These little parks with no bad seats also offer affordability, something that is all too often lacking not just in the Great Game but in all our sports. Many of these fields will serve as home to minor league teams in the coming months, and if spring training ticket prices are not quite as inexpensive as an outing to see the Brooklyn Cyclones or Portland Sea Dogs, still it is a chance for a family to enjoy a game without breaking the bank.

And while these games may not count, they can matter greatly. Along with all those whose roster position is secure, here at spring training are the young men hoping for their first shot, and the aging veterans vying for a last chance. To these players on the way up or hoping not to be on the way out, these games can mean the world. Before the moment slips away, let’s admire the work of 25-year old Adam Conley. The left-hander made his big league debut for Miami last year, but hasn’t been all that highly regarded. But in facing six Detroit batters and striking out every one of them last weekend, Conley certainly called attention to himself.

Then there’s Rob Refsnyder, the 24-year old who some thought might be the Yankees starting second baseman. But New York traded for Starlin Castro during the offseason, making Refsnyder seemingly expendable. Rather than resign himself to another year in the minors or serving as trade bait, he’s worked hard to learn the third base position with hopes of making the 25-man roster as the always necessary utility man.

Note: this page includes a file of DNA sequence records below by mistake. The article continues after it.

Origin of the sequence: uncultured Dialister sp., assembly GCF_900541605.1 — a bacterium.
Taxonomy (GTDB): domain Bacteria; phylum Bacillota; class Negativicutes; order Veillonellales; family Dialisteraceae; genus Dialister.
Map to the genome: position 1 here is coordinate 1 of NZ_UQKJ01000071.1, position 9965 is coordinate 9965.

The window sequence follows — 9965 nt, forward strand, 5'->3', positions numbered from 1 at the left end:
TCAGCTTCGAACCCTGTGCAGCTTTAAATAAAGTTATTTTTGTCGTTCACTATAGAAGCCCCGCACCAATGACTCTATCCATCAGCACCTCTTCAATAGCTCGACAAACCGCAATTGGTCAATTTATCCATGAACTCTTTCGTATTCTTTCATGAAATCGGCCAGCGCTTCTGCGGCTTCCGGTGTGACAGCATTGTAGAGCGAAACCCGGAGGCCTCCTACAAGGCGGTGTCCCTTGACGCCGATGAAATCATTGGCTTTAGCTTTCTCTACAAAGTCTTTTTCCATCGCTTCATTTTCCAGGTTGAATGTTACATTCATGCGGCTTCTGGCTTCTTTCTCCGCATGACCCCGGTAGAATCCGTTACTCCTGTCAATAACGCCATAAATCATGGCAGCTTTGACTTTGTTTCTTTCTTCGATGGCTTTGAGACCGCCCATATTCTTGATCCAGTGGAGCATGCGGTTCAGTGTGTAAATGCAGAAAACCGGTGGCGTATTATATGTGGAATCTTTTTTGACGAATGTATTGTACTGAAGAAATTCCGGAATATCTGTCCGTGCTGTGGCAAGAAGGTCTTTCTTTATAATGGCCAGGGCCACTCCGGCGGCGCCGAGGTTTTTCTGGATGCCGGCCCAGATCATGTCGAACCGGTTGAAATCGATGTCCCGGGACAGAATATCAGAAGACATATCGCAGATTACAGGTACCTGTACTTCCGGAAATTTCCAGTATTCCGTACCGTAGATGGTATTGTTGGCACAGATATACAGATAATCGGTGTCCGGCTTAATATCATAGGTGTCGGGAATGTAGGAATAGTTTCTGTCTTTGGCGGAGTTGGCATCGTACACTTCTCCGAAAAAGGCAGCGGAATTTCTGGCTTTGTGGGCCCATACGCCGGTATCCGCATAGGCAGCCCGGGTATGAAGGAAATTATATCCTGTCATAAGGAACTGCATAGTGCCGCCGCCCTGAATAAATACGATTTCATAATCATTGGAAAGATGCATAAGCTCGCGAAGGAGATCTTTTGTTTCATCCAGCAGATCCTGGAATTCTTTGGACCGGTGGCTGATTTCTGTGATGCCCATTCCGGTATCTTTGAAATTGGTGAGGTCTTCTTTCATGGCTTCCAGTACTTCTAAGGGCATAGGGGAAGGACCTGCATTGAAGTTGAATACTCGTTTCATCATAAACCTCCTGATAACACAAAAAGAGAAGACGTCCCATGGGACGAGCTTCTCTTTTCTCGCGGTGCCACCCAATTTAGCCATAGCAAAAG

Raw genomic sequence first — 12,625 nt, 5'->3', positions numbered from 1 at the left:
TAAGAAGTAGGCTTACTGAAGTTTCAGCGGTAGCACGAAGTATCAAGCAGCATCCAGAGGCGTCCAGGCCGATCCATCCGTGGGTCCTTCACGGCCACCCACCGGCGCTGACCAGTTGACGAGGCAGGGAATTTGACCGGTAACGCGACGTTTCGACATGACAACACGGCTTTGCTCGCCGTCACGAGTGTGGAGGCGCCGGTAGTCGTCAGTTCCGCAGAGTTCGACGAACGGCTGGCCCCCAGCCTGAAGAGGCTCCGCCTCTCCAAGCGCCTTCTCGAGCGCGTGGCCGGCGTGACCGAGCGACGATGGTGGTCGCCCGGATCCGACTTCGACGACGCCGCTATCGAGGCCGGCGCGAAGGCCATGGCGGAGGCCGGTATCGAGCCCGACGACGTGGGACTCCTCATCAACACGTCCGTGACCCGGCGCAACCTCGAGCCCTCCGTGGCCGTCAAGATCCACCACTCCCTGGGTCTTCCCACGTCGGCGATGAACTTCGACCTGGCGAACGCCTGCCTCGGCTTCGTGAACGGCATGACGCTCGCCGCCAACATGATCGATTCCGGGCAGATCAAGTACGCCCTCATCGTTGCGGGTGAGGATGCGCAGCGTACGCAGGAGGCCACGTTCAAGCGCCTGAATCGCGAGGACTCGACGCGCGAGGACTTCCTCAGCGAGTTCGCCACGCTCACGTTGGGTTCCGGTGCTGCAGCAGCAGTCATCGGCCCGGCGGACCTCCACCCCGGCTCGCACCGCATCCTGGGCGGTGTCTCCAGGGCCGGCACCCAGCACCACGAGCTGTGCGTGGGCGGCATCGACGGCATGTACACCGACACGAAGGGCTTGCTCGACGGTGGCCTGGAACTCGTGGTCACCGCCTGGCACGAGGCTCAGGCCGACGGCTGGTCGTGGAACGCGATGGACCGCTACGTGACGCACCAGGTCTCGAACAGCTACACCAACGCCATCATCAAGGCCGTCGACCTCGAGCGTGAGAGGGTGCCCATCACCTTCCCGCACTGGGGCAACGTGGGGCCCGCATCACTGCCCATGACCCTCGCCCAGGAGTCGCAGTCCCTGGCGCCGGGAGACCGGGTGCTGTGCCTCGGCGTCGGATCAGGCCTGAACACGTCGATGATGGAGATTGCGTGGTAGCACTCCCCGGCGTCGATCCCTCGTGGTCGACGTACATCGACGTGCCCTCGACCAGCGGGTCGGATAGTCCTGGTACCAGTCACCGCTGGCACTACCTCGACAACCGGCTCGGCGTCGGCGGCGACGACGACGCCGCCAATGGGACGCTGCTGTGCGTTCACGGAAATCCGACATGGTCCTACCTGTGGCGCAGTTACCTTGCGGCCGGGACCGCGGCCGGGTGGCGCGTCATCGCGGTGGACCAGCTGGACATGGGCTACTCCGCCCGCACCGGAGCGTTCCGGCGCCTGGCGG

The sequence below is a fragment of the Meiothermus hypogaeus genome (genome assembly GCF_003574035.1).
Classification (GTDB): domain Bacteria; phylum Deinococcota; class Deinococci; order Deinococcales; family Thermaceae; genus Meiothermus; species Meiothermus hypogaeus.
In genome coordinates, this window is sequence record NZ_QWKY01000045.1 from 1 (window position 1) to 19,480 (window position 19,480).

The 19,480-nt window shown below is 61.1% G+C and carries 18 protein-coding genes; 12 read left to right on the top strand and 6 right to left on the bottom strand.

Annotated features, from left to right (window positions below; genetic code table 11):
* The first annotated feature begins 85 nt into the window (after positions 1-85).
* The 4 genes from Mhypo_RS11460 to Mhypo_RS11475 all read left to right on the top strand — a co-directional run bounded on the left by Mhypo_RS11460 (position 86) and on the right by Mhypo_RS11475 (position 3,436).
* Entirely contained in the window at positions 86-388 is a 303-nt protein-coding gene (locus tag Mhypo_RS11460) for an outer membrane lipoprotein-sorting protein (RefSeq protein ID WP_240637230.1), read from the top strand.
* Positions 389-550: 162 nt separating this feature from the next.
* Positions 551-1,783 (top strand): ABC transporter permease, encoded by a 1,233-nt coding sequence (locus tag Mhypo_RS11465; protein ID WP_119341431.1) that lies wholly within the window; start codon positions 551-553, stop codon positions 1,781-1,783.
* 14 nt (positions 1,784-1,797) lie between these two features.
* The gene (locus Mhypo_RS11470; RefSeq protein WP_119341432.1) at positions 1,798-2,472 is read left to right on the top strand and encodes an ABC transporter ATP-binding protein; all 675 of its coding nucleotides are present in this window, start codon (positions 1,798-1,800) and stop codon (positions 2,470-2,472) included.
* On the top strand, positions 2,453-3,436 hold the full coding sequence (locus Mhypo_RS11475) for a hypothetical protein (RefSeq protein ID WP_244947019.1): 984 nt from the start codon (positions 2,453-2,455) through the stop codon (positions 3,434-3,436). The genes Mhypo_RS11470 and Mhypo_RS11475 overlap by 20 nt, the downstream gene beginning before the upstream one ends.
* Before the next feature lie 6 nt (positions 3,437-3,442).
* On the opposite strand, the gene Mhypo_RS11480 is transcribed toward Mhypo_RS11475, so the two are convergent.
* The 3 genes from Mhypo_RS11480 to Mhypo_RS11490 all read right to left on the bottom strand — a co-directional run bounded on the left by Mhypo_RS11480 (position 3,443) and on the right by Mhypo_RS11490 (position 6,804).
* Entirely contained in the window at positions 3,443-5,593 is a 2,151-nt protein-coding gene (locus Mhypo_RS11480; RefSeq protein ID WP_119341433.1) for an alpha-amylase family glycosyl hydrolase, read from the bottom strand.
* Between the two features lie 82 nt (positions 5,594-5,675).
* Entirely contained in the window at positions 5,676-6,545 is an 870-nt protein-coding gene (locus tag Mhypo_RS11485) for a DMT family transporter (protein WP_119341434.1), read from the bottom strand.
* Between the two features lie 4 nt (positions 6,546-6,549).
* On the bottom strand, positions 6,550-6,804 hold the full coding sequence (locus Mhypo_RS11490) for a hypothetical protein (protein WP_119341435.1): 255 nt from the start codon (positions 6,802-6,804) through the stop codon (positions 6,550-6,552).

At the other end of his career arc is soon to be 36-year old Chien-Ming Wang. Once a winner of 19 games in back-to-back seasons in the Bronx, Wang’s career was derailed by a base-running injury in 2008. He hasn’t pitched in the majors since 2013, and was throwing in independent-league ball last summer. But as a non-roster invitee to the Royals camp, Wang has been the surprise of Surprise, Arizona. He has an ERA of 2.70 and a WHIP of just 1.10. Yes it’s spring training and only ten innings of work. But spring training is about nothing is not about hope and possibility.

Soon now, very soon, the games will count. When they do perhaps Conley’s promise will fade. Perhaps Refsnyder will be wearing a Scranton/Wilkes-Barre Railriders uniform and Wang’s career will be at an end rather than a crossroads. Perhaps theirs and dozens of other spring training stories will be forgotten, like the box scores of the games now being played. The short season of boundless hope yields, as always, to the hard grind of the six month chase for glory. But as the final days of another spring training unfold, it is also worth remembering that there is nothing wrong with hope; for with the right mix of hard work and good fortune, hope can become reality.